Several people have reported that the 80% charging limit is still in place even after getting their battery replaced. This means that the car likely has the wrong software version and needs to be sent back to the dealer for an update. 

Here are some other things you can try to make sure your Chevy Bolt charges up to full capacity.

Check the Charging Settings

Make sure the vehicle’s charging settings are set up correctly.

Chevy Bolts from 2019 have a Target Charge Level setting which allows you to pick at what percentage the battery will stop charging.

Older Chevy Bolts from 2017 to 2018 only have a Hilltop Reserve setting which limits the maximum charge to 90%.

The vehicle may also be set to only charge during off-peak hours which might not be enough time to charge the battery to its full capacity.

You can also try disabling location based charging to see if that makes any difference.

Check for Charger Issues

Aside from the in-vehicle settings, some third-party Level 2 chargers may have their own charging schedule settings. Some chargers also tend to develop issues over time and just randomly stop charging. You can try using another charger or going to a public charging station to narrow down the possible causes.

If your Chevy Bolt randomly stops charging at a DC Fast Charger, there might be a problem with the connection.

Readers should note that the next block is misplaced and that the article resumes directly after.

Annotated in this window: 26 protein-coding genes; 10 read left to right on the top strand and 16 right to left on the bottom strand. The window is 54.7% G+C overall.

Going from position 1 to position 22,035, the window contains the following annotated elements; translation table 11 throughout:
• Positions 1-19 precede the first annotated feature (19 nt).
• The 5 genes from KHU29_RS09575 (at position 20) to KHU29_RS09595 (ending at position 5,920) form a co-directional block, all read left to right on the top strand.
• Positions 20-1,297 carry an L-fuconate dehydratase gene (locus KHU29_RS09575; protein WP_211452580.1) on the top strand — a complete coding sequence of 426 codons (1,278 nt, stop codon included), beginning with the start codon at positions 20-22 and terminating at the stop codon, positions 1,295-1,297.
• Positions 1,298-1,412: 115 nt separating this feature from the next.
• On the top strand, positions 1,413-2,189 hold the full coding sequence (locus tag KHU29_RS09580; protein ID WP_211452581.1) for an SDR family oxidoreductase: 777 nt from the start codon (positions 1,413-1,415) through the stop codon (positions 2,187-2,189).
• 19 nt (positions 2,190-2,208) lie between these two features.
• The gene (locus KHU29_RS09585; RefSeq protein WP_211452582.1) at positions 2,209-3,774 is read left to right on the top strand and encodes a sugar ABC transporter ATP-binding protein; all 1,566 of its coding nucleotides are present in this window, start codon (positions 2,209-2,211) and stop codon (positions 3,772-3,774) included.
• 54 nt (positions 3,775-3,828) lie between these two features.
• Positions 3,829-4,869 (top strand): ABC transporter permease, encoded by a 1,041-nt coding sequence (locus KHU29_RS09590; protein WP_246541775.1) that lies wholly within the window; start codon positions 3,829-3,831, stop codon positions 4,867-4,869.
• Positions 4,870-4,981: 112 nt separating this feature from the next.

Some public charging stations use a really heavy cord that pulls down on the charging plug and causes connection issues.

Try parking closer to the charging station to relieve some of the strain on the charging connector.

Some charging networks like EVgo also have a charging limit of 60 minutes which might not be enough time to fully charge the battery if it’s starting from a really low level.

Related: 7 Most Common Chevrolet Bolt Problems (Explained)

3. Chevy Bolt Unable to Fast Charge

The Chevy Bolt is primarily designed as a practical commuter and not all Chevy Bolts come with DC Fast Charge capabilities.

If the vehicle’s charge port does not have an orange flap on the bottom pins, then it won’t work with CCS connectors used in DC Fast Chargers.

That being said, most Chevy Bolts equipped with DCFC rarely ever get fast charged — except during occasional road trips. 

Some owners have random issues with fast charging, though it works pretty flawlessly for others.

Common complaints about the Chevy Bolt’s fast charging include:

  • Slow fast charging
  • Fast charge randomly stopping
  • Inability to fast charge

If you are encountering issues with fast charging, here are some things you can try to fix it.

Check the Cable 

The charging plugs found in some public charging stations can be severely worn out after years of use. Some also use heavier cords that pull down on the charging handle which can cause connection issues.

A lot of Chevy Bolt owners have found that parking a little closer to the charging station relieves some strain from the plug and ensures that fast charging works as intended.

It’s also a good idea to lift up the charging handle a bit during the startup phase to make sure there are no communication issues between the car and the charging station.

Check the Car’s Charge Port

Several Chevy Bolt owners have reported that one of the bottom pins on their car’s charge port has broken off which prevents them from using the CCS connector that DC fast chargers use.